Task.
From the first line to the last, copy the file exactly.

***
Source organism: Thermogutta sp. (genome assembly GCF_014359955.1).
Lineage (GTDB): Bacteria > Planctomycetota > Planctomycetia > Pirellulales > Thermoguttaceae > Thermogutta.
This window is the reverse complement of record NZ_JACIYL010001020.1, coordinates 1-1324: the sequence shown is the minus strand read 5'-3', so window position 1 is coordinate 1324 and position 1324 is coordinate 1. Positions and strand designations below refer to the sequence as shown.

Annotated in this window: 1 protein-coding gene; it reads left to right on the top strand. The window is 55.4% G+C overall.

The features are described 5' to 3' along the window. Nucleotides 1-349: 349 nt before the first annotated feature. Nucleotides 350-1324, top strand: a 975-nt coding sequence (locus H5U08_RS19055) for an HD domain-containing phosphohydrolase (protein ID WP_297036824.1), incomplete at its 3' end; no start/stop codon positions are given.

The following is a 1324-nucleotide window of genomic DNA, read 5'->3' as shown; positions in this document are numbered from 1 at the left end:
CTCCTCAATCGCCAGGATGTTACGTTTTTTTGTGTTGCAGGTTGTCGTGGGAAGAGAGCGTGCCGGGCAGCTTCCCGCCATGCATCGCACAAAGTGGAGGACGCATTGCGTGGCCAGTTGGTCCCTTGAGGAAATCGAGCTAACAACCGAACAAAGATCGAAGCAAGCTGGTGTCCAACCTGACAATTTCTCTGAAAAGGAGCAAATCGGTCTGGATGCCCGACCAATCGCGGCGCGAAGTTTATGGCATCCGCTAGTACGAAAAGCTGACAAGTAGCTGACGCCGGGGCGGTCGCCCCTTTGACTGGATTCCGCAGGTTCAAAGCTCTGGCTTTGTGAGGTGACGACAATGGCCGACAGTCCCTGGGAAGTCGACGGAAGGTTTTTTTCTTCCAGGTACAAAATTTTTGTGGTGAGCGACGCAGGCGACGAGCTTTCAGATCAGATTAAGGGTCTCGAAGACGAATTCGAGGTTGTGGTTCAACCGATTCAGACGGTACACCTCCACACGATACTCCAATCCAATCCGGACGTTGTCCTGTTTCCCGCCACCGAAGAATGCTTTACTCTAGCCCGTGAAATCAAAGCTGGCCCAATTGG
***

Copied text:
Source organism: Thermogutta sp. (genome assembly GCF_014359955.1).
Lineage (GTDB): Bacteria > Planctomycetota > Planctomycetia > Pirellulales > Thermoguttaceae > Thermogutta.
This window is the reverse complement of record NZ_JACIYL010001020.1, coordinates 1-1324: the sequence shown is the minus strand read 5'-3', so window position 1 is coordinate 1324 and position 1324 is coordinate 1. Positions and strand designations below refer to the sequence as shown.

Annotated in this window: 1 protein-coding gene; it reads left to right on the top strand. The window is 55.4% G+C overall.

The features are described 5' to 3' along the window. Nucleotides 1-349: 349 nt before the first annotated feature. Nucleotides 350-1324, top strand: a 975-nt coding sequence (locus H5U08_RS19055) for an HD domain-containing phosphohydrolase (protein ID WP_297036824.1), incomplete at its 3' end; no start/stop codon positions are given.

The following is a 1324-nucleotide window of genomic DNA, read 5'->3' as shown; positions in this document are numbered from 1 at the left end:
CTCCTCAATCGCCAGGATGTTACGTTTTTTTGTGTTGCAGGTTGTCGTGGGAAGAGAGCGTGCCGGGCAGCTTCCCGCCATGCATCGCACAAAGTGGAGGACGCATTGCGTGGCCAGTTGGTCCCTTGAGGAAATCGAGCTAACAACCGAACAAAGATCGAAGCAAGCTGGTGTCCAACCTGACAATTTCTCTGAAAAGGAGCAAATCGGTCTGGATGCCCGACCAATCGCGGCGCGAAGTTTATGGCATCCGCTAGTACGAAAAGCTGACAAGTAGCTGACGCCGGGGCGGTCGCCCCTTTGACTGGATTCCGCAGGTTCAAAGCTCTGGCTTTGTGAGGTGACGACAATGGCCGACAGTCCCTGGGAAGTCGACGGAAGGTTTTTTTCTTCCAGGTACAAAATTTTTGTGGTGAGCGACGCAGGCGACGAGCTTTCAGATCAGATTAAGGGTCTCGAAGACGAATTCGAGGTTGTGGTTCAACCGATTCAGACGGTACACCTCCACACGATACTCCAATCCAATCCGGACGTTGTCCTGTTTCCCGCCACCGAAGAATGCTTTACTCTAGCCCGTGAAATCAAAGCTGGCCCAATTGG